Tuesday, May 29, 2007

Evolution, Me & Other Freaks of Nature - Robin Brande

If Mena knows one thing, it is that she is hated. Well, it is actually more like despised, loathed, abhorred, etc. In other words she's an all around social pariah. All because she told the truth and did the right thing. She's just started her first year of high school and has absolutely no one to talk to. Not one person - everyone she used to know refuses to talk to her. They may shove her in the hallway, push her books out of her hand, or make rude comments, but actually talk to her? No way.

"I knew today would be ugly. When you're single-handedly responsible for getting your church, your pastor, and every one of your former friends sued for millions of dollars, you expect to make some enemies. Fine. Its just that I hoped my first day of school - of
high school, thank you, which I've only been looking forward to my entire life - might turn out to be at least slightly better than eating live bugs. But I guess I was wrong."

So we know she's done something BIG, we know she says she did the right thing, but until about half way into the book we have no idea what incredibly awful thing it is that Mena did (and by that time we know that Mena did in fact do the right thing and that it wasn't an awful thing at all). What we do know is that Mena's family belongs to a very strict evangelical church that doesn't let you associate with anyone other than fellow members, she can't watch movies rated over PG, she doesn't watch or read anything that isn't first approved by her parents, and the pastor creates "missions" for the youth group to conduct. It was during one of these missions that Mena decided that maybe her youth group Isn't actually doing God's work.

This is also the year that the students learn about evolution in science class. Mena is assigned a very cute, smart lab partner, she has an amazing science teacher that helps open her eyes to science for the first time, but she also has several church members in her class. And her pastor decides that stopping the teaching of evolution will be the youth group's next mission. A massive show down ensues.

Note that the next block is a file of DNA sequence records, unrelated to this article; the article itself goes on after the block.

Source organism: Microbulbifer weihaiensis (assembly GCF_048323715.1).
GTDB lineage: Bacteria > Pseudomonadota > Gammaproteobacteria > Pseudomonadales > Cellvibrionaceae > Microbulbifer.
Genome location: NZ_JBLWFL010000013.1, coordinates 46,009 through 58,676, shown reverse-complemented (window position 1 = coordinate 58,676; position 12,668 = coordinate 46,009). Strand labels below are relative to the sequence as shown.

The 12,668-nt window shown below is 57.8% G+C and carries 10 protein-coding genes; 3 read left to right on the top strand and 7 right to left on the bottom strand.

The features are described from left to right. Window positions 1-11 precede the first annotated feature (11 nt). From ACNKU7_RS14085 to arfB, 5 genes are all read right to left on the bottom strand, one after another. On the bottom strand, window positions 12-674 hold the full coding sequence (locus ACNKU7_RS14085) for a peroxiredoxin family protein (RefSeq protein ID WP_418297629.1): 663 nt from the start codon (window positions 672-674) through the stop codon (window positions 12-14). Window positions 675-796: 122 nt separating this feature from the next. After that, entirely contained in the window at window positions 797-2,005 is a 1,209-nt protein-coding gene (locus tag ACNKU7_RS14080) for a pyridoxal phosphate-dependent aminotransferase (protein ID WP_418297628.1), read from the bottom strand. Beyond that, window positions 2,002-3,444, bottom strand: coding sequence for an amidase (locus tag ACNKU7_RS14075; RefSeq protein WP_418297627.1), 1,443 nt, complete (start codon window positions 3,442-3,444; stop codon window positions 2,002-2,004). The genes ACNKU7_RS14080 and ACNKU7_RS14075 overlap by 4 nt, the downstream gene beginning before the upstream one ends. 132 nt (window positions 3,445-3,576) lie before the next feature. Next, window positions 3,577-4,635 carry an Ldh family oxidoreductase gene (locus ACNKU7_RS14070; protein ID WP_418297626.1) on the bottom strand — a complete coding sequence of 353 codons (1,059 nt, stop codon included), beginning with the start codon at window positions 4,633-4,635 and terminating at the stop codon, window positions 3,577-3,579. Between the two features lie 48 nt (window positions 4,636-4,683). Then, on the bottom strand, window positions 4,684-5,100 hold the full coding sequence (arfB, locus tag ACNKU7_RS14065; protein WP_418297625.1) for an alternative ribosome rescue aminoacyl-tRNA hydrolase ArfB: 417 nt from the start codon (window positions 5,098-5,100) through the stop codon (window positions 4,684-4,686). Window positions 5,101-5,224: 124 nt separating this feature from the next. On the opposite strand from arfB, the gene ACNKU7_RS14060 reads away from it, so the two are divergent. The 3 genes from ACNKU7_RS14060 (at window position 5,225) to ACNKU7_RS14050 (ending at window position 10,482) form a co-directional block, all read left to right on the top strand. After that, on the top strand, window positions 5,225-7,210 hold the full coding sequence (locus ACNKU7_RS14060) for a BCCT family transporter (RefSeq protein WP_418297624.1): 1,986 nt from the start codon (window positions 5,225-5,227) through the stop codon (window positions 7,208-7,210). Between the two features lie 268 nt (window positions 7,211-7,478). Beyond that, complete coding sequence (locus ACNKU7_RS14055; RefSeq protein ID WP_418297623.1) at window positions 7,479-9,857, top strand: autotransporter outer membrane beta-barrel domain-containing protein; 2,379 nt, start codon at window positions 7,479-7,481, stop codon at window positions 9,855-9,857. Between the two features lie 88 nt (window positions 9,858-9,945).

This was a funny and light book to read even with the religion VS science themes. I really liked Mena's voice. The book is in diary form, although it didn't seem quite like a diary to me and if you took out the dates at the beginning of every chapter, I'm not sure anyone would even notice that it was supposed to have been anything other than Mena just narrating her story. The other characters were relatively good, her lab partner being the most developed of all of them. Her parents are trying to do the right thing but are actually completely unreasonable (they continue to attend the church even though Mena is no longer welcome and they have her write essays about TV sermons while they attend services, she isn't allowed out of the house, and so on). The pastor and youth group are all suitably awful, none of them are very well developed but they don't need to be for you to dislike them all which is sort of the point. And we should all have a Ms. Shepherd in our life to make science interesting. She was fantastic.

If you're looking for a book that discredits and refutes religious beliefs, this is not the book for you. Mena is staunchly Christian, she feels a bit sorry for people who aren't, and by the end of the book that doesn't change. What changes is that she's able to keep her religious beliefs, but she no longer fears the unknown and so is able to open her mind to new ideas. But the book isn't without its criticisms of evangelical Christianity - it has plenty of those.

Visit the website for more info www.biblegrrrl.com

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